up arrow to top of page

Build a Solid Workplace Safety Program in 10 Simple Steps

Here is a top 10 list that will get you started, provide you with a solid foundation for your safety program, ensure everyone is involved, and keep you on track as your company grows.

10 Steps for Safety

If you have ever taken a look around OSHA’s website you know that things can get very confusing, very fast, especially if you are new to or overwhelmed by the world of safety. Business owners know that safety is important, and they know that they need to get their safety program in place (fast!) but knowing where to start, what’s most important, and what to focus on first can be daunting! Especially, when owners and managers have a million other things to worry about during the course of a workday.

If you find yourself in this position as an owner, safety professional, or manager, here is a top 10 list that will get you started and provide you with a solid foundation for your safety program. If you already have a safety and health program in place, review the list to make sure you have all your bases covered.

Safety Management

What you will notice right away is that these top 10 suggestions ensure that employees get involved and play a critical role in your safety & health program. The burden should not be on one person’s shoulders, get everyone involved!

Start here >>

  1. Set Safety & Health as a Top Priority. Tell your workers that making sure they finish the day and go home safely is the way you do business. Assure them that you will work with them to find and fix any hazards that could injure them or make them sick.
  2. Lead by Example. Practice safe behaviors yourself and make safety part of your daily conversations with workers.
  3. Implement a Reporting System. Develop and communicate a simple procedure for workers to report any injuries, illnesses, incidents (including near misses/close calls), hazards, or safety and health concerns, without fear of retaliation. Include an option for reporting hazards or concerns anonymously – you might be surprised at what you learn.
  4. Provide Training. Train workers on how to identify and control hazards in the workplace. Use short-targeted safety training sessions as part of your training process. Tailgate meetings, toolbox talks, weekly or even monthly safety meetings that are short can be the perfect way to introduce reminders on proper safe work practices.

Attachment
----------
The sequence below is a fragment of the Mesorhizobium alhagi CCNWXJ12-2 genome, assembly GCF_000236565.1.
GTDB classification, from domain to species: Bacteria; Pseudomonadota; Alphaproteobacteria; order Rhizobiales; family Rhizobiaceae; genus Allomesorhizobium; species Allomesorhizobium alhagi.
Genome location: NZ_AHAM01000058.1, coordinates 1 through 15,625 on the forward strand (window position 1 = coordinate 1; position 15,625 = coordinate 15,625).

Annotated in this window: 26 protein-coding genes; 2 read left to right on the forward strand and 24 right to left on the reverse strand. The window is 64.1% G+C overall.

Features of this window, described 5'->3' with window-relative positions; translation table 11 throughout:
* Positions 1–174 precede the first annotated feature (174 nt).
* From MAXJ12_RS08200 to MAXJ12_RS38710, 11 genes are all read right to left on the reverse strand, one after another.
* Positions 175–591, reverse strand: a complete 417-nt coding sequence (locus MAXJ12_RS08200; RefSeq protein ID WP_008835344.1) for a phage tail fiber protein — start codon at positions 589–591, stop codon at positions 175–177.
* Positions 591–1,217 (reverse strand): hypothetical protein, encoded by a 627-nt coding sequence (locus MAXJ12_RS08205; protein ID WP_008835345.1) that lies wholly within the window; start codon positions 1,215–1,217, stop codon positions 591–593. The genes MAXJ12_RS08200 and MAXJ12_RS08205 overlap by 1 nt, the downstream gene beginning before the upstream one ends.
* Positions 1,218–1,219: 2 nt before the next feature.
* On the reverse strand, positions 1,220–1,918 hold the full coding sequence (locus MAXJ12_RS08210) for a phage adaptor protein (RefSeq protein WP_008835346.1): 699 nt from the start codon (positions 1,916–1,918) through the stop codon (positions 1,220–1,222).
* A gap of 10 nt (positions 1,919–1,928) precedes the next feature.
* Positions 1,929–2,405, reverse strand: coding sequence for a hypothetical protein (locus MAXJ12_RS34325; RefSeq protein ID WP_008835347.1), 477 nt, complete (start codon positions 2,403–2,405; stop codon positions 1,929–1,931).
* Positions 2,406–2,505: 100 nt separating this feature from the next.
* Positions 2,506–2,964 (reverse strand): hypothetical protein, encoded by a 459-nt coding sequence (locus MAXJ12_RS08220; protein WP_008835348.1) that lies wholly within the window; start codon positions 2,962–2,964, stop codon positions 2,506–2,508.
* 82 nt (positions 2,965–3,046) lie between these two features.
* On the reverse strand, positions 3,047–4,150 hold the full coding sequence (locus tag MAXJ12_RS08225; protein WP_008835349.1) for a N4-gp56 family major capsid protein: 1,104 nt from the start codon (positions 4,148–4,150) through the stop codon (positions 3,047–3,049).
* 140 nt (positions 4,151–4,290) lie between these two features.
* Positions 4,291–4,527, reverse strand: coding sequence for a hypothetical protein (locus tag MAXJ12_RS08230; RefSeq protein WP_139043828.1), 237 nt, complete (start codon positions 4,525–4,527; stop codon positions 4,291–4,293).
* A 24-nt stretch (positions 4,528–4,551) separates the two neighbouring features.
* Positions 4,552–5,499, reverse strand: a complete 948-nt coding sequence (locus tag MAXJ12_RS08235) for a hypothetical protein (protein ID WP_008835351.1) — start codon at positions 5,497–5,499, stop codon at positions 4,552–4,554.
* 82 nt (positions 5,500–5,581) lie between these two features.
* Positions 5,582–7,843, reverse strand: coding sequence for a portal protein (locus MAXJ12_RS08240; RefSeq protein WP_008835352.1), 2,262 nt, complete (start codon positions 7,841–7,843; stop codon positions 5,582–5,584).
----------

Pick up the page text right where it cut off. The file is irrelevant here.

5. Conduct Inspections. Inspect the workplace with workers and ask them to identify any activity, piece of equipment, or material that concerns them.
  6. Collect Hazard Control Ideas. Ask workers for ideas on improvements and follow up on their suggestions. Provide them time during work hours, if necessary, to research solutions. Idea: OSHA’s Hazard Identification Training Tool is an interactive, online, game-based training tool for small business owners, workers and others interested in learning the core concepts of hazard identification. After using this tool, users will better understand the process to identify hazards in their own workplace. Consider using this tool with a small group of 2-3 workers as part of a safety committee.
  7. Implement Hazard Controls. Assign workers the task of choosing, implementing, and evaluating the solutions they come up with.
  8. Address Emergencies. Identify foreseeable emergency scenarios and develop instructions on what to do in each case. Meet to discuss these procedures and post them in a visible location in the workplace.
  9. Seek Input on Workplace Changes. Before making significant changes to the workplace, work organization, equipment, or materials, consult with workers to identify potential safety or health issues.
  10. Make Improvements. Set aside a regular time to discuss safety and health issues, with the goal of identifying ways to improve the program.

This top 10 list of recommended practices for Safety & Health programs is provided by OSHA. To learn more, visit the OSHA website at osha.gov and get access to resources to help you get started and stay on track with your safety program.


Adding regular safety meetings to your company’s safety and health program is a great way to get employees on board with the safety culture, promote involvement in the safety program and boost team morale. Holding regular safety meetings with your crews, teams and staff is also the best way to ensure that your company is off to a great start meeting and exceeding OSHA’s compliance standards.

Hanging Safety Poster

Weeklysafety.com is giving away 10 free safety topics, no credit card required! Take advantage and grab your free set of safety meeting topics today by clicking the button below.

A membership to Weeklysafety.com comes at a very low price that never goes up no matter how many employees you have and no matter how many awesome safety topics you use. Included in your membership are hundreds of safety topics that you can use for your safety meetings, toolbox talks and safety moments.

Take a look at our website to learn more about everything that comes with a Weeklysafety.com membership. Click below to learn more today!

Download this free report today and get inspired to improve your workplace safety program!

No items found.